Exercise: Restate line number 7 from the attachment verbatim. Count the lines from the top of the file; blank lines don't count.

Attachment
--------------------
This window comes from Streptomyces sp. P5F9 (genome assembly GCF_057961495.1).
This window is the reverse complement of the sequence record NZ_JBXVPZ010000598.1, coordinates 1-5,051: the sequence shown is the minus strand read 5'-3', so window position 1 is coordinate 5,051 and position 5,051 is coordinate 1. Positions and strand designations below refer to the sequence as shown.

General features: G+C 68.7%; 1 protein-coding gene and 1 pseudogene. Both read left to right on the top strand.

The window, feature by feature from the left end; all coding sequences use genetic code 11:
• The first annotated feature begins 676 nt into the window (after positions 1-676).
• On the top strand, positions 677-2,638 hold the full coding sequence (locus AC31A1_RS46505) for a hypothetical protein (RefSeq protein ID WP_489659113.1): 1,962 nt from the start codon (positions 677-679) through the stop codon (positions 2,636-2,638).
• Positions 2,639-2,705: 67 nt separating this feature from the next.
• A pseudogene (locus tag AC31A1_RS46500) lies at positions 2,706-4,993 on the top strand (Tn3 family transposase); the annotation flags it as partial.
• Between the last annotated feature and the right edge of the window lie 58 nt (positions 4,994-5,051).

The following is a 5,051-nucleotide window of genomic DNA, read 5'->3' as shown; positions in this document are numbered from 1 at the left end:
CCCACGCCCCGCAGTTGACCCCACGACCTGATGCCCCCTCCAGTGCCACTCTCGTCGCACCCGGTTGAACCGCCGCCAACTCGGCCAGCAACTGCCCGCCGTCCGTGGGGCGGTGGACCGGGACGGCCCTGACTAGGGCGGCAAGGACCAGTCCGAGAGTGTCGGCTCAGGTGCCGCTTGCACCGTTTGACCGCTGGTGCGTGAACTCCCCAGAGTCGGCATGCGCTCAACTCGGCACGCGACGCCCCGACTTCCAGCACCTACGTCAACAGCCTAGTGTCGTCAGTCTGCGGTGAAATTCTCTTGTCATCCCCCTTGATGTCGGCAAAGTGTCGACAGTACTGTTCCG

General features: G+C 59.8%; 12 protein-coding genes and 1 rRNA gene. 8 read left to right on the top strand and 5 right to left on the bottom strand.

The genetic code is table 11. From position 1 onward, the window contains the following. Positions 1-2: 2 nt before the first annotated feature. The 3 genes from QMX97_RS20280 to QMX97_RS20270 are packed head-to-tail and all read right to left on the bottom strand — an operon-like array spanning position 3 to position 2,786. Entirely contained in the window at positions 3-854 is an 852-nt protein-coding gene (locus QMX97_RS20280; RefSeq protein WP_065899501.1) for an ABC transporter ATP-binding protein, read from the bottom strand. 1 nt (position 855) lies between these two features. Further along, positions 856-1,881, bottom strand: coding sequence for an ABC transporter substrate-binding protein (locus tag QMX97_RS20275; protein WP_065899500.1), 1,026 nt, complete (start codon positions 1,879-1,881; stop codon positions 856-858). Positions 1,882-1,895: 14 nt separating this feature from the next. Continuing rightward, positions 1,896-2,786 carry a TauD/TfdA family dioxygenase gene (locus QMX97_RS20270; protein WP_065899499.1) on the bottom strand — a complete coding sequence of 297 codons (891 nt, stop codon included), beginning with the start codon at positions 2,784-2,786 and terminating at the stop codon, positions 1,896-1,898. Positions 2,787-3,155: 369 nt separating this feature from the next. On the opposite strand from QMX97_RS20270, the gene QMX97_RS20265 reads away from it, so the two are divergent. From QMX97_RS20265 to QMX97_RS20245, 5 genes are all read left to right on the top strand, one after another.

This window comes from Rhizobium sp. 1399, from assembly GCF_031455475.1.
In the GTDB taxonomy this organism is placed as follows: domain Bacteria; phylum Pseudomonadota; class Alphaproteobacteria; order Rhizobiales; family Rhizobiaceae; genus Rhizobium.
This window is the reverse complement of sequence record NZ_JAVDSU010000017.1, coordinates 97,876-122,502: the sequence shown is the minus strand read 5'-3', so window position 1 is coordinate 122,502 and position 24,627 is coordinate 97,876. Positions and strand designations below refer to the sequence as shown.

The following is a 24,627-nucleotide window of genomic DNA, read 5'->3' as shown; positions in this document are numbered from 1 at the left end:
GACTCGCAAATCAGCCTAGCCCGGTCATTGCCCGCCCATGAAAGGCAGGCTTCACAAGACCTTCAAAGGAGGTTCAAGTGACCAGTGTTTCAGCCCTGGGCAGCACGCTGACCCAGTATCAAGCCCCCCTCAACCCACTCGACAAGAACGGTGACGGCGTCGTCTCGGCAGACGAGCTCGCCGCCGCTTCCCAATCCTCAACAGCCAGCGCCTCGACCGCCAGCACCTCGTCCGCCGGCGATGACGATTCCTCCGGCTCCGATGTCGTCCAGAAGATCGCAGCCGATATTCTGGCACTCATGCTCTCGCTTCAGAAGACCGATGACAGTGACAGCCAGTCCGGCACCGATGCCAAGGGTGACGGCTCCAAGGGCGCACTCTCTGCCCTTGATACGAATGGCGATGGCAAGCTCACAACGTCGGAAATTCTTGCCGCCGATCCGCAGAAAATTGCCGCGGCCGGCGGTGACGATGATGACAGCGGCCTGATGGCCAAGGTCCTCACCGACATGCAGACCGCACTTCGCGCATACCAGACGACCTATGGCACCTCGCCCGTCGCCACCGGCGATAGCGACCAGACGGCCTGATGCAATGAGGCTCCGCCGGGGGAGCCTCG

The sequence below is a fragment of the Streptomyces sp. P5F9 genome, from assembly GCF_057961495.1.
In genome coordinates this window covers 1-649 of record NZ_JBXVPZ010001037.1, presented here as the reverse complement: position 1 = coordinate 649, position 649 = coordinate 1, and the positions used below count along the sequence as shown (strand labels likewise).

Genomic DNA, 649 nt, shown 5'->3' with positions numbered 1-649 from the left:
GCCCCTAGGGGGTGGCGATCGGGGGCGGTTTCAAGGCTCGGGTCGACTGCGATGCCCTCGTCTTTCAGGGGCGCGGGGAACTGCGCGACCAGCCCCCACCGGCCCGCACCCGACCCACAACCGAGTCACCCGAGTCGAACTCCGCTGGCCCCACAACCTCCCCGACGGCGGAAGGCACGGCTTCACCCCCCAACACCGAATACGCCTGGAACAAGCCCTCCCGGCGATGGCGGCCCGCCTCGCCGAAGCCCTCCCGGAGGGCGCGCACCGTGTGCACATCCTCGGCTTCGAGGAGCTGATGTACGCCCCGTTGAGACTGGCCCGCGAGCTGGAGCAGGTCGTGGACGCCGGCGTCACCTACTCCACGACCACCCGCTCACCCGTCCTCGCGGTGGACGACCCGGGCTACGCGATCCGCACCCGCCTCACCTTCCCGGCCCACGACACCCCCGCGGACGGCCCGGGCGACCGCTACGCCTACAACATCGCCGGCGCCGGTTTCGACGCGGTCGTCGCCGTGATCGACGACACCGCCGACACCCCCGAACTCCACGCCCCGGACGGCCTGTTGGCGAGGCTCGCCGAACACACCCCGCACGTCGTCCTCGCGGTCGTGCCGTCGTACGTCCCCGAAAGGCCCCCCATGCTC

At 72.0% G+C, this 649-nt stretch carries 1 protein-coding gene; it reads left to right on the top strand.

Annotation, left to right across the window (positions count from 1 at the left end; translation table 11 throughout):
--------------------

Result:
• Positions 2,639-2,705: 67 nt separating this feature from the next.